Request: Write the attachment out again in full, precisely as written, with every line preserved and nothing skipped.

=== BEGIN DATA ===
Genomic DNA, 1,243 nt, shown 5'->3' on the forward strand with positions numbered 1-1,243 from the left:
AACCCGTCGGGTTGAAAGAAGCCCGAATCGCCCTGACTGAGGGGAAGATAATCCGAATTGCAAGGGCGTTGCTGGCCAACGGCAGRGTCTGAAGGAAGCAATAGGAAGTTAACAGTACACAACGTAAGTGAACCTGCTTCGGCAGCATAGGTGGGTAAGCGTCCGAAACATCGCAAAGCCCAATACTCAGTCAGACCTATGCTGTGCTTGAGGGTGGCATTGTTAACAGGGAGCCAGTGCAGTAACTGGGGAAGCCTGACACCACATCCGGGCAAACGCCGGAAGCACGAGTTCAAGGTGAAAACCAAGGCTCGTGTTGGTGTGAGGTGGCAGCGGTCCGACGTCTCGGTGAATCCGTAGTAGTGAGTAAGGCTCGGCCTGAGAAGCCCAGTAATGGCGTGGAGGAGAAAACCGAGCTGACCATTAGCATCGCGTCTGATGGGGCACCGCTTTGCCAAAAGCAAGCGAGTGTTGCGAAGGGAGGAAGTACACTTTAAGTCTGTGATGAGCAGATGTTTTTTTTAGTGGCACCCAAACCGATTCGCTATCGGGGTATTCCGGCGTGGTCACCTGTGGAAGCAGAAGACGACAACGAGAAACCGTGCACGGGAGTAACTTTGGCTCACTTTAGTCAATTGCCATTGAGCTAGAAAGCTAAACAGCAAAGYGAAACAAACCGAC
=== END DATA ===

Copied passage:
Genomic DNA, 1,243 nt, shown 5'->3' on the forward strand with positions numbered 1-1,243 from the left:
AACCCGTCGGGTTGAAAGAAGCCCGAATCGCCCTGACTGAGGGGAAGATAATCCGAATTGCAAGGGCGTTGCTGGCCAACGGCAGRGTCTGAAGGAAGCAATAGGAAGTTAACAGTACACAACGTAAGTGAACCTGCTTCGGCAGCATAGGTGGGTAAGCGTCCGAAACATCGCAAAGCCCAATACTCAGTCAGACCTATGCTGTGCTTGAGGGTGGCATTGTTAACAGGGAGCCAGTGCAGTAACTGGGGAAGCCTGACACCACATCCGGGCAAACGCCGGAAGCACGAGTTCAAGGTGAAAACCAAGGCTCGTGTTGGTGTGAGGTGGCAGCGGTCCGACGTCTCGGTGAATCCGTAGTAGTGAGTAAGGCTCGGCCTGAGAAGCCCAGTAATGGCGTGGAGGAGAAAACCGAGCTGACCATTAGCATCGCGTCTGATGGGGCACCGCTTTGCCAAAAGCAAGCGAGTGTTGCGAAGGGAGGAAGTACACTTTAAGTCTGTGATGAGCAGATGTTTTTTTTAGTGGCACCCAAACCGATTCGCTATCGGGGTATTCCGGCGTGGTCACCTGTGGAAGCAGAAGACGACAACGAGAAACCGTGCACGGGAGTAACTTTGGCTCACTTTAGTCAATTGCCATTGAGCTAGAAAGCTAAACAGCAAAGYGAAACAAACCGAC